The 2 and 2 Challenge is a comprehensive growth program for all USA Hockey associations that register 8 & under players. This program is a blueprint that guides youth hockey leadership through national initiatives and tools to realize their goal of acquiring 2 new players and retaining 2 additional players than the previous season's total.
Associations that accept the 2 and 2 Challenge will focus on the three components that drive growth: Acquisition (new players), Retention (repeat players), and Conversion (transitioning try hockey kids to full time youth hockey players). By participating in the 2 and 2 Challenge, your youth hockey association will establish itself not just as the best hockey program locally, but as the best youth sports option in your community.
As an added bonus for your growth efforts, participating associations will receive free starter equipment packages and national recognition. Last season, 264 associations successfully completed the 2 and 2 Challenge and over 2,300 starter equipment packages were awarded.
To see a full list of associations that completed the 2 and 2 Challenge and start growing your association, visit www.2and2challenge.com.
This season, 264 associations across the country were able to successfully complete the 2 and 2 Challenge. The breakdown of associations completing the 2 and 2 Challenge are:
As a result of their efforts in growing youth hockey, these local associations will be rewarded with OneGoal starter equipment packages totaling over 2,320sets.
USA Hockey would like to recognize these associations and congratulate them for their hard work and dedication throughout the year. For a full list of associations completing the 2 and 2 Challenge, please click on the document link below.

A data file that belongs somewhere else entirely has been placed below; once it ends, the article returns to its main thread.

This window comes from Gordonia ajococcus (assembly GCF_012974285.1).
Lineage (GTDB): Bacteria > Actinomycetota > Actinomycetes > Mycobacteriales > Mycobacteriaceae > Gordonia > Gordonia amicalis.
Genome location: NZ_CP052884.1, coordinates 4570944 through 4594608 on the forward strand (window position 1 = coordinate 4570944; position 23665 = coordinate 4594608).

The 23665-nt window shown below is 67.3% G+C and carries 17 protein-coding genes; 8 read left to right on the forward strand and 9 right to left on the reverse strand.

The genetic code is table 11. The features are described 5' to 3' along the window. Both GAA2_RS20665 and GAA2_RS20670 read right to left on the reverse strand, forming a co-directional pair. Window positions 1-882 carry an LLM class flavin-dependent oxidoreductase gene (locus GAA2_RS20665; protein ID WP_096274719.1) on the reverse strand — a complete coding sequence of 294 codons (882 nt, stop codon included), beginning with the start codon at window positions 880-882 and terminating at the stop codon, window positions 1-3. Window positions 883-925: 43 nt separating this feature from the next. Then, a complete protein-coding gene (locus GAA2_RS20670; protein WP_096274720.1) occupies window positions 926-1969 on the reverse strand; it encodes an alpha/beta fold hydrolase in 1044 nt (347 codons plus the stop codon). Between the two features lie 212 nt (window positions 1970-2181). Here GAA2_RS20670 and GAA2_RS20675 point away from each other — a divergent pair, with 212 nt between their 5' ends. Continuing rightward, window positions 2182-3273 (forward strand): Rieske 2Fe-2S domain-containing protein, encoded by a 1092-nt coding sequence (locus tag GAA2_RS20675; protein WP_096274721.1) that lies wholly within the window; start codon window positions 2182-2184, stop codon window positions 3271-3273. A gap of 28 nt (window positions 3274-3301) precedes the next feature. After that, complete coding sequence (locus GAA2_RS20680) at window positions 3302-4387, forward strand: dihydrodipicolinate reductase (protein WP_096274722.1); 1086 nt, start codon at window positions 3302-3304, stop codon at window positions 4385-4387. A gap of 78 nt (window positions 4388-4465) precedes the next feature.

March 27, 2017 | When USA Hockey implemented its American Development Model in 2009, one element of the nationwide age-appropriate training blueprint sparked more debate than any other: cross-ice hockey for 8U players. In the years since, an abundance of evidence, both data-driven and anecdotal, has proven the developmental advantages of cross-ice hockey.
This week, Hockey Canada announced that it too will introduce its players to the game through cross-ice play beginning in 2017-18.
“Re-sizing the playing surface to cross-ice or half-ice means more puck touches, which result in more chances to practice puck control and shooting, as well as overall more movement and motor skill-development – twisting, turning, balance, coordination, agility,” said Paul Carson, vice-president of membership development for Hockey Canada, in a release today. “Their field-of-play matches their size, and these players hone in on their skill-development in a way that larger ice surfaces just aren’t conducive to.”
The Grassroots Show on Ottawa’s TSN 1200 weighed in on the decision. Click the audio link below to hear how Canada is embracing cross-ice hockey for the coming season and beyond.
Tom Renney, president and CEO of Hockey Canada, appeared on the Grassroots Show to discuss the nationwide shift to cross-ice hockey, beginning this fall for 5- and 6-year-olds and expanding to all of Canada's Novice (8U) level in 2018-19.
“When you see 10 or 12 or 14 or 16 kids out on the ice in between periods and they’re playing 200-by-85 and 3 or 4 kids touch the puck in that whole six minutes, yet there’s people in the stands clapping and thinking it’s wonderful, I just can’t help but think about the 95 percent of the children that didn’t even touch the puck or get from one end of the rink to the other and I ask myself what are we doing when the opportunity is certainly there to have 30 kids on the ice playing cross-ice and everyone is having a much better opportunity to touch the puck, skate a shorter distance and really play. It just boggles my mind,” said Renney.
“We completely embrace, at the Initiation level and the Novice level, cross-ice hockey and we have mandated that in the Initiation program and we will mandate it across the country in Novice hockey.
“This is about the pure enjoyment of the game, and your first connection with it has to be something that’s pure fun, on a surface of play that is conducive to much more participation and joy.”